Seven aerospace research projects designed to keep Britain at the forefront of the global aerospace market will receive almost £60m, the Business Minister Michael Fallon announced this week.
The funding has been allocated from the Aerospace Technology Institute (ATI), which will see Government and industry jointly invest £2 billion over the next seven years in new technology and manufacturing. This could secure up to 115,000 high value jobs in aerospace and its supply chain in the long term.
It forms part of the Aerospace Industrial Strategy – a long term economic plan which sets out how to keep the UK industry globally competitive in the face of increasing international competition and changes in technology.
Speaking at the Aerospace Growth Partnership technology showcase Business Minister Michael Fallon said: “Government and industry are working together to keep Britain at the forefront of the global aerospace market where we are second only to the United States.
“We are jointly funding the Aerospace Technology Institute to the tune of £2 billion so it can develop technology for the next generation of quieter, more energy efficient and environmentally friendly planes.
“Getting this right will mean more of the research and development needed to win work on the planes and helicopters of the future will happen here in the UK.”
The seven projects will receive £29.8 million from Government with the remainder of the £58.2 million investment contributed by industry. They span the four key, high value areas of modern aircraft that the ATI will focus on and where the UK excels – aerodynamics, propulsion (engines), advanced systems and structures:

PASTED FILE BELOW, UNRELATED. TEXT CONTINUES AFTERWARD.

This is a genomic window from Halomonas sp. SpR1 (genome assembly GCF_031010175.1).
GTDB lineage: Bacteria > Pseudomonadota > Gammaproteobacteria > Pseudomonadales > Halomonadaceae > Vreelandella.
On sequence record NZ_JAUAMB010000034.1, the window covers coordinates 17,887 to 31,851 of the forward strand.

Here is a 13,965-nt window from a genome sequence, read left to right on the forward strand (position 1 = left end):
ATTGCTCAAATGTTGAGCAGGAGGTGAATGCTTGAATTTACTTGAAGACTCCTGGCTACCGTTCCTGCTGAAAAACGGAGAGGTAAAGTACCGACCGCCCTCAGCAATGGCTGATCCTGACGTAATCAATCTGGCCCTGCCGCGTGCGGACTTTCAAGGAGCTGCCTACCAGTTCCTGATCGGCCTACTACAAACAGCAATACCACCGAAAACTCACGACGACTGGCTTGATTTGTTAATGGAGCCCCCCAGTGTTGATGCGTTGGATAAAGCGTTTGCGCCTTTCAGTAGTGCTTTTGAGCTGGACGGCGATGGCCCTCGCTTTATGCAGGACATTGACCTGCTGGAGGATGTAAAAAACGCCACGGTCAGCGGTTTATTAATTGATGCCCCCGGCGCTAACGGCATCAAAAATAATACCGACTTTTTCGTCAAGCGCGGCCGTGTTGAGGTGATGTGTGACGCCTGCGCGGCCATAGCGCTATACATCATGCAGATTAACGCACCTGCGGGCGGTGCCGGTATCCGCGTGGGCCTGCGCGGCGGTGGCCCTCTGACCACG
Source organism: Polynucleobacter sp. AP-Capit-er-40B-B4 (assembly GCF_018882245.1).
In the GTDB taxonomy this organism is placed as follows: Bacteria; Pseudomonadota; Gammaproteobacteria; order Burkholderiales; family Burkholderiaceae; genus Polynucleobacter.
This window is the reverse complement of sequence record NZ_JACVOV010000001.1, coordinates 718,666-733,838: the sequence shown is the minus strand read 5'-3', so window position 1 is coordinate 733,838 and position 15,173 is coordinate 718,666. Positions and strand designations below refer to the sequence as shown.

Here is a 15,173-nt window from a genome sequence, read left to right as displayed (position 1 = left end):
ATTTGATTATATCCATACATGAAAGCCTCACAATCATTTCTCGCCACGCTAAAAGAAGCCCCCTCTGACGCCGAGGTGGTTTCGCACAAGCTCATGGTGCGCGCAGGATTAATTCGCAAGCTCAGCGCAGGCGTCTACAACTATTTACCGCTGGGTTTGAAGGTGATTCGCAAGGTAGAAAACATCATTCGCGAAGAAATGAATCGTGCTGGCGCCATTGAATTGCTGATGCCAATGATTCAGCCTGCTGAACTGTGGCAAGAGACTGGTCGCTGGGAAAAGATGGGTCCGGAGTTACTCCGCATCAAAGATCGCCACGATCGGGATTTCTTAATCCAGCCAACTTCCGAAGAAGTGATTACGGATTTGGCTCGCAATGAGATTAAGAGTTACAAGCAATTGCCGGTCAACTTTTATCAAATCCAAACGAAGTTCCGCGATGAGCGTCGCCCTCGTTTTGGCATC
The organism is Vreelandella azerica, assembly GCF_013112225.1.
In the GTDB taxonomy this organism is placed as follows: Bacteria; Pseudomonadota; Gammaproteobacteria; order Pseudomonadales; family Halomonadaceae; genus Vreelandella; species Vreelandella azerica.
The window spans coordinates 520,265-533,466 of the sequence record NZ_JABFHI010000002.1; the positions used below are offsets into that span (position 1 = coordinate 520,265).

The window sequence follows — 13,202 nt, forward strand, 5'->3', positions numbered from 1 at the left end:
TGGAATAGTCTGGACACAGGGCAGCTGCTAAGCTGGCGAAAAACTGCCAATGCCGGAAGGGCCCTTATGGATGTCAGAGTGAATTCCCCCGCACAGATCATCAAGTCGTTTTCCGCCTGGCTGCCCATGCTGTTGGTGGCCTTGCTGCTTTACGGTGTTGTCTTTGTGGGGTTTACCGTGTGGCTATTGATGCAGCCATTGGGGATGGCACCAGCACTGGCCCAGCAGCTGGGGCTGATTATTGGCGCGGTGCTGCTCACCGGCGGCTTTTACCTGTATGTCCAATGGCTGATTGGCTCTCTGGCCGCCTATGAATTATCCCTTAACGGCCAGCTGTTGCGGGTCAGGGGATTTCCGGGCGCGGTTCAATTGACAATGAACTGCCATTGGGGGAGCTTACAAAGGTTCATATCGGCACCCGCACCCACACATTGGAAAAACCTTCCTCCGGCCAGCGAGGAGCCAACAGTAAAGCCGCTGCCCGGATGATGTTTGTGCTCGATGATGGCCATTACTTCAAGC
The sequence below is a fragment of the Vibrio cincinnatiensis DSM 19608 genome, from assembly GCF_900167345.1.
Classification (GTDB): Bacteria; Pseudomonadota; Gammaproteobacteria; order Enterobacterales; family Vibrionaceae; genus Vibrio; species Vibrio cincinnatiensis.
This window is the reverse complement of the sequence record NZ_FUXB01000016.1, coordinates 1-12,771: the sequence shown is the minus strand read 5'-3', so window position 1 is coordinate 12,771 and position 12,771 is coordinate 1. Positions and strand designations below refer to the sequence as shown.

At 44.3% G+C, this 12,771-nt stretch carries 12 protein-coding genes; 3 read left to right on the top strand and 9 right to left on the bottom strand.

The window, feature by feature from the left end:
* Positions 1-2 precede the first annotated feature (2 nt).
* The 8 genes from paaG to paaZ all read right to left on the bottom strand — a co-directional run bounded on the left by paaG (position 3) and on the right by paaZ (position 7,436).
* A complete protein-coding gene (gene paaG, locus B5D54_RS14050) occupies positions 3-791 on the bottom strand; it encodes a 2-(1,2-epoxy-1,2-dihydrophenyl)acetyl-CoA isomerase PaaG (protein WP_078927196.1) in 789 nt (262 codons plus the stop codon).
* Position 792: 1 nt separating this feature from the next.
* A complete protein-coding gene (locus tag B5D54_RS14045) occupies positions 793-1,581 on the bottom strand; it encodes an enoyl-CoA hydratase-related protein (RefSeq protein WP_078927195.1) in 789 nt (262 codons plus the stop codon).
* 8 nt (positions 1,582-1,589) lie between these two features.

- Bombardier is leading a consortium to improve the aerodynamics of nacelles (the housing that holds engines, fuel, or equipment on an aircraft)
- AgustaWestland is working with three universities and three SMEs to provide significant improvements in passenger comfort and aircraft vibration for the next generation helicopter
- Rolls-Royce is leading two projects to develop quieter, more efficient engines
In Advanced Systems
- GE Aviation is working with BAE Systems, Coventry and Southampton Universities to design the next generation of flight decks
- BAE Systems are leading a consortium exploring unmanned aviation in the civil market
- UTC Aerospace Systems is working with Raytheon and others to close current technological gaps in motors and control electronics which will support the introduction of the all-electric aircraft.
Marcus Bryson, CEO of GKN Aerospace and Land Systems, President of Aerospace trade organisation ADS and co-chair of the Aerospace Growth Partnership said:
“I am delighted by the announcement of these projects which demonstrates that the ATI has arrived and is working to ensure that the UK is developing the technologies required to keep us as a leading aerospace nation. It also demonstrates that the Government-industry partnership developed under the AGP is working fantastically well.”
Taken together these seven projects involve 10 different global companies, nine different universities and five SMEs.
This follows last month’s announcement by the Chancellor that the first £60 million from the ATI would be in invested in a new aerospace facility at the Manufacturing Technology Centre in Coventry.